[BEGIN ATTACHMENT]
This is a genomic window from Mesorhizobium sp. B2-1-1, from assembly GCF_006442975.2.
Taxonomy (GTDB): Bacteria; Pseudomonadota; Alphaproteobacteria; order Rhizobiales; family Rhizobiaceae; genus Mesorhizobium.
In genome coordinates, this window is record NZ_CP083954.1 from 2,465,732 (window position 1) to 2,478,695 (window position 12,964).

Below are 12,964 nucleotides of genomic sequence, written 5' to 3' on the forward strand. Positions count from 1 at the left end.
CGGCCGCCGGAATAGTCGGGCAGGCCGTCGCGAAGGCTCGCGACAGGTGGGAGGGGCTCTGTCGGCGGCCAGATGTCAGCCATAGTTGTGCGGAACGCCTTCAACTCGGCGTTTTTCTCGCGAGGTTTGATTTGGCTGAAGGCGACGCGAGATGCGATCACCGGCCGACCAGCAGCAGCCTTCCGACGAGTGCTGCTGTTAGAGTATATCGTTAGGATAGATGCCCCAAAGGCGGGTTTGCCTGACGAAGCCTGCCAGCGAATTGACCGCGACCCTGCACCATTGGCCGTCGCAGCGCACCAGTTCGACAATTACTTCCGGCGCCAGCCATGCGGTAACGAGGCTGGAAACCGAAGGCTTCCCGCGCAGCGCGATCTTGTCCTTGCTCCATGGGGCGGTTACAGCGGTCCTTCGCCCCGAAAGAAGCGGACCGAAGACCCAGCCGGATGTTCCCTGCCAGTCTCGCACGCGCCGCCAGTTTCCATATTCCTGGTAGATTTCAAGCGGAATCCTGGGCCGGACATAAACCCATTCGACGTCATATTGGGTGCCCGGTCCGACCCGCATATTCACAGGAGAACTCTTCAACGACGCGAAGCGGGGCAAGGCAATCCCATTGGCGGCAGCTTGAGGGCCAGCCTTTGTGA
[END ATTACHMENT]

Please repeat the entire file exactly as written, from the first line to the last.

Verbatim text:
This is a genomic window from Mesorhizobium sp. B2-1-1, from assembly GCF_006442975.2.
Taxonomy (GTDB): Bacteria; Pseudomonadota; Alphaproteobacteria; order Rhizobiales; family Rhizobiaceae; genus Mesorhizobium.
In genome coordinates, this window is record NZ_CP083954.1 from 2,465,732 (window position 1) to 2,478,695 (window position 12,964).

Below are 12,964 nucleotides of genomic sequence, written 5' to 3' on the forward strand. Positions count from 1 at the left end.
CGGCCGCCGGAATAGTCGGGCAGGCCGTCGCGAAGGCTCGCGACAGGTGGGAGGGGCTCTGTCGGCGGCCAGATGTCAGCCATAGTTGTGCGGAACGCCTTCAACTCGGCGTTTTTCTCGCGAGGTTTGATTTGGCTGAAGGCGACGCGAGATGCGATCACCGGCCGACCAGCAGCAGCCTTCCGACGAGTGCTGCTGTTAGAGTATATCGTTAGGATAGATGCCCCAAAGGCGGGTTTGCCTGACGAAGCCTGCCAGCGAATTGACCGCGACCCTGCACCATTGGCCGTCGCAGCGCACCAGTTCGACAATTACTTCCGGCGCCAGCCATGCGGTAACGAGGCTGGAAACCGAAGGCTTCCCGCGCAGCGCGATCTTGTCCTTGCTCCATGGGGCGGTTACAGCGGTCCTTCGCCCCGAAAGAAGCGGACCGAAGACCCAGCCGGATGTTCCCTGCCAGTCTCGCACGCGCCGCCAGTTTCCATATTCCTGGTAGATTTCAAGCGGAATCCTGGGCCGGACATAAACCCATTCGACGTCATATTGGGTGCCCGGTCCGACCCGCATATTCACAGGAGAACTCTTCAACGACGCGAAGCGGGGCAAGGCAATCCCATTGGCGGCAGCTTGAGGGCCAGCCTTTGTGA